Arrggh! So frustrating!


  1. You're right, this is most decidedly NOT Sherlock Holmes. He should have had the guts to do a period detective story of his own without sullying the well established and quite classic Sherlock Holmes. It does look good but it has the wrong fucking title.

  2. It's pretty funny to watch you rant about this, David. I too love the books, but whenever a movie comes out that is "based on a book", I expect the movie to have nothing to do with the book. Because they never do!The only movie I've ever seen that came close to the book it was based on is Gone With the Wind and that only succeeded because it's over 3 hours long.

  3. Usually movies based on books do at least try to get it right. They fall short because it becomes impossible to cram all that a book covers into a neat, 90 minute PG-13 movie frame.

    I have no qualms when a movie is not 100% faithful to a book, just when it is blatantly off. The more the film moves away from the source, the more irate I become. :)

    Take, for instance, the Watchmen movie. Zack Synder tried to make it faithful to the graphic novel, but had to make necessary changes to fit within a modern film version. And the movie was great, imo.

    The latest Wolverine movie, otoh, got some things right, but far more things wrong. This is the type of scenario I can't stand. Where it seems the fillmaker is either being lazy or irreverant to the source.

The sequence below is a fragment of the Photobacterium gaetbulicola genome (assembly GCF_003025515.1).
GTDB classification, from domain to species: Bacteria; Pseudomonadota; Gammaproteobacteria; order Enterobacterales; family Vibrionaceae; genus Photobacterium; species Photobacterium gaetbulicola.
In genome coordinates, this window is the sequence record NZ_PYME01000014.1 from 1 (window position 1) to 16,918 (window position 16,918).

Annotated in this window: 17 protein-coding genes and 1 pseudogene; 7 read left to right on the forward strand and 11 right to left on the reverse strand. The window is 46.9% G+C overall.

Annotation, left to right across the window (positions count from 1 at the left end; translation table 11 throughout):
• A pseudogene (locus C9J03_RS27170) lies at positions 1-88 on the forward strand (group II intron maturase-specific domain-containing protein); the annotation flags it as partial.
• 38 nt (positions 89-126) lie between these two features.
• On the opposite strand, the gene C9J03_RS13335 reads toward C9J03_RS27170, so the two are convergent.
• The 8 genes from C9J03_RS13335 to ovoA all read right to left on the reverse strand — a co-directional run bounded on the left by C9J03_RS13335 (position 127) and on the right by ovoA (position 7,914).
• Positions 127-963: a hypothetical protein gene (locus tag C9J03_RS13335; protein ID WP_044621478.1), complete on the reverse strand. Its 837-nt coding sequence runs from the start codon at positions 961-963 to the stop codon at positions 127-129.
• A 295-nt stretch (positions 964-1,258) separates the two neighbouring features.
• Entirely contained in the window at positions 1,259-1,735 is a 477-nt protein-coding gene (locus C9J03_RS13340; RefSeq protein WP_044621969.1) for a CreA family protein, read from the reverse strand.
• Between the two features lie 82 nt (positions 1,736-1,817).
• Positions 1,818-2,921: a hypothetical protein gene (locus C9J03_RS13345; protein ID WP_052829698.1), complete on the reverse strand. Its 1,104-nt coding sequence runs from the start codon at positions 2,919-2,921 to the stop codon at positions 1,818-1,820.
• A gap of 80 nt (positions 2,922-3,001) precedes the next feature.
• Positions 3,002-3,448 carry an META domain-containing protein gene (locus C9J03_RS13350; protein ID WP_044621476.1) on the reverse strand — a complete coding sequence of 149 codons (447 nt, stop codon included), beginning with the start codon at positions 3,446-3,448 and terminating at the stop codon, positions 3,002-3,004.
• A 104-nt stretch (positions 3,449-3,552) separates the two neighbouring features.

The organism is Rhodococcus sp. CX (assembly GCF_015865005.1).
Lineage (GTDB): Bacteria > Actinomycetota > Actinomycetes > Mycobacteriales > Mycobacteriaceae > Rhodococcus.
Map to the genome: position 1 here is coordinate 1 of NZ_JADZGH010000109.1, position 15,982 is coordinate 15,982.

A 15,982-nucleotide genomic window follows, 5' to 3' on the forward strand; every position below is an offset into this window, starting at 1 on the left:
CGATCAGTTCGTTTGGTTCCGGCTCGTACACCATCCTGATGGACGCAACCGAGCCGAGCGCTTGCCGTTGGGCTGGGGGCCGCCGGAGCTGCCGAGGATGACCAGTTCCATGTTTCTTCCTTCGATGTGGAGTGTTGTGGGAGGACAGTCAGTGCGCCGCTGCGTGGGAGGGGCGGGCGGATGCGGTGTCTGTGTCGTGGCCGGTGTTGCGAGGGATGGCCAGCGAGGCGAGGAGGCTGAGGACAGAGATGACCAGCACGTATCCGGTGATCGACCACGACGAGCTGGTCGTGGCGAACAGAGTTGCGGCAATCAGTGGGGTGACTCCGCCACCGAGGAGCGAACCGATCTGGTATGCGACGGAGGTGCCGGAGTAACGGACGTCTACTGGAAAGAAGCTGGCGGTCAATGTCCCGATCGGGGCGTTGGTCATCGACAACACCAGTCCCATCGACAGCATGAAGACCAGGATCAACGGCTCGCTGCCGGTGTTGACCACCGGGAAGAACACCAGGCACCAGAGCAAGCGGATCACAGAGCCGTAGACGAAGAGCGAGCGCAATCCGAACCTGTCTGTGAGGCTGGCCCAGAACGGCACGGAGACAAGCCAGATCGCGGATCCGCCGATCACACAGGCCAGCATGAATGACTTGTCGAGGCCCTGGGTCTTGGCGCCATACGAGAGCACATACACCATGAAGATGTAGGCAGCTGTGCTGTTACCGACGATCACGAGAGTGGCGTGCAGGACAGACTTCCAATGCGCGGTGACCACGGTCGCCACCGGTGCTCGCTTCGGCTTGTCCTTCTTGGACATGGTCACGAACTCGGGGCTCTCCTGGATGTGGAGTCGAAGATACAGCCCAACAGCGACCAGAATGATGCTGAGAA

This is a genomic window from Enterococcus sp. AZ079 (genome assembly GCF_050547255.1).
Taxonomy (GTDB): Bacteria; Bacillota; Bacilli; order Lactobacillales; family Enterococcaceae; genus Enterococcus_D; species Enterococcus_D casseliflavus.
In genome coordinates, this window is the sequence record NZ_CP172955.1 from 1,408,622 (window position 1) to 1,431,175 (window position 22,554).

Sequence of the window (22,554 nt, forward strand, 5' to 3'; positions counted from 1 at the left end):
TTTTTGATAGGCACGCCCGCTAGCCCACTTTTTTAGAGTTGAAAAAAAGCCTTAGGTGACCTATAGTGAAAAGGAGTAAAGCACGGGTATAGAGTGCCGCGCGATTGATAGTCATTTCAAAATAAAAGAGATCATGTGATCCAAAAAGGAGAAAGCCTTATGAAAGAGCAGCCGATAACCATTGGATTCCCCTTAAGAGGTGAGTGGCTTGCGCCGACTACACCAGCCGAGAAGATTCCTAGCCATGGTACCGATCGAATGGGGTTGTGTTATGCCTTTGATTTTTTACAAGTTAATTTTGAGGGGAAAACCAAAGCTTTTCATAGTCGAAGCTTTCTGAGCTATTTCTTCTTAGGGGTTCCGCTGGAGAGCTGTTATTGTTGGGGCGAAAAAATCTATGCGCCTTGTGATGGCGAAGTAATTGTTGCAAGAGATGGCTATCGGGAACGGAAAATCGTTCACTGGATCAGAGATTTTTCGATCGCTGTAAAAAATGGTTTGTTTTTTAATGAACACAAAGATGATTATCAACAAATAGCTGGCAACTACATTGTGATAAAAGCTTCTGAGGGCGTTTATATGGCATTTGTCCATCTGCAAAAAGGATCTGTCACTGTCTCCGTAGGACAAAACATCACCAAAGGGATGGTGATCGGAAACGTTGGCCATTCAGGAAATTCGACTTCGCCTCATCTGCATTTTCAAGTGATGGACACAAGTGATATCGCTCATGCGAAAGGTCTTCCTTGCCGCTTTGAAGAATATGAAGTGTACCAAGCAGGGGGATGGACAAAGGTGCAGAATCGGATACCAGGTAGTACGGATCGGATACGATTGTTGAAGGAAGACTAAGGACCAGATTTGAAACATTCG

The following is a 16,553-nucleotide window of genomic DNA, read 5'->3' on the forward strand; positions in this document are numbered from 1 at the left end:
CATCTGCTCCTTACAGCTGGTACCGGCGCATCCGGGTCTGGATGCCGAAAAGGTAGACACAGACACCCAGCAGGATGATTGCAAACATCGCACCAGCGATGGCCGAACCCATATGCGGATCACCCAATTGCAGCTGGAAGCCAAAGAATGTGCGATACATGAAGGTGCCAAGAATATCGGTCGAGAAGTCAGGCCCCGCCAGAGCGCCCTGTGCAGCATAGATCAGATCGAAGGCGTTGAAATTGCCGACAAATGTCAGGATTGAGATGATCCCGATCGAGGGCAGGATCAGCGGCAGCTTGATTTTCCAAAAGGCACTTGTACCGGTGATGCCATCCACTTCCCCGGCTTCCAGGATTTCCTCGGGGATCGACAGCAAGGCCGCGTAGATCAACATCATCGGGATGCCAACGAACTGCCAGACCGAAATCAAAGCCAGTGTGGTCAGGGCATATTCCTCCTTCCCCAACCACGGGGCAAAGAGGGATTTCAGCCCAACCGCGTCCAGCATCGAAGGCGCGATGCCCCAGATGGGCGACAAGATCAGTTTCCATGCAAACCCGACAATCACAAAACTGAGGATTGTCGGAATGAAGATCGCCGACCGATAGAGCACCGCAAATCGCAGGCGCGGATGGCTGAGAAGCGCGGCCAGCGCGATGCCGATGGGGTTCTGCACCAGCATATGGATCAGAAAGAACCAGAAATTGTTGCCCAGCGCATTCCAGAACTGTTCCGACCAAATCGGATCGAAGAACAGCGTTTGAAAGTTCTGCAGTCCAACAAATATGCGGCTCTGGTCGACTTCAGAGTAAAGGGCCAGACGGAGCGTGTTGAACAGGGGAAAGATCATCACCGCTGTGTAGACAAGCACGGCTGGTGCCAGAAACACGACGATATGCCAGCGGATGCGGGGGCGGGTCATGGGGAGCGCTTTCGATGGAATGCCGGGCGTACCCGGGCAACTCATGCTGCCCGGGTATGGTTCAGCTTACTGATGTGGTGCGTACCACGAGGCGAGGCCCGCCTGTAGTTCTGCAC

Guy Ritchie is definitely not lazy. So it forces me to think that he just doesn't care whether he shits on the original characters much at all.

    And that . . . well, that is bad.

  4. Oh, and the Lord of the Rings and Harry Potter movies are excellent examples of movies that might not be identical to their book counterparts, but are excellent movies nonetheless because it is obvious they resepct the source and want to remain as faitful as possible.

  5. See, to me, LotR and HP are only enjoyable as movies if I think of them as in no way connected to the books. I would rather have something so drastically different that it makes it easy to think that way.

    For example, in the HP movies, they almost completely cut out the relationship between Harry and Sirius. Without that relationship, when Sirius dies, the watcher is just like "Who cares?" And yet because it does follow the books in many respects, it is so much harder to divorce myself in my thinking, so I find myself not enjoying the movies at all.

    The more the movie follows the book, the more glaringly obvious the mistakes (even when purposeful) are. At least IMO.

  6. I see your point. Although, I think Sirius's death was still pretty impactful even without reading the books.

    All this being said, though, I would like to point out that I still plan on watching and enjoying this Sherlock Holmes movie. I won't knock it simply because of the different slant it's taking (although I will make a big stink). :)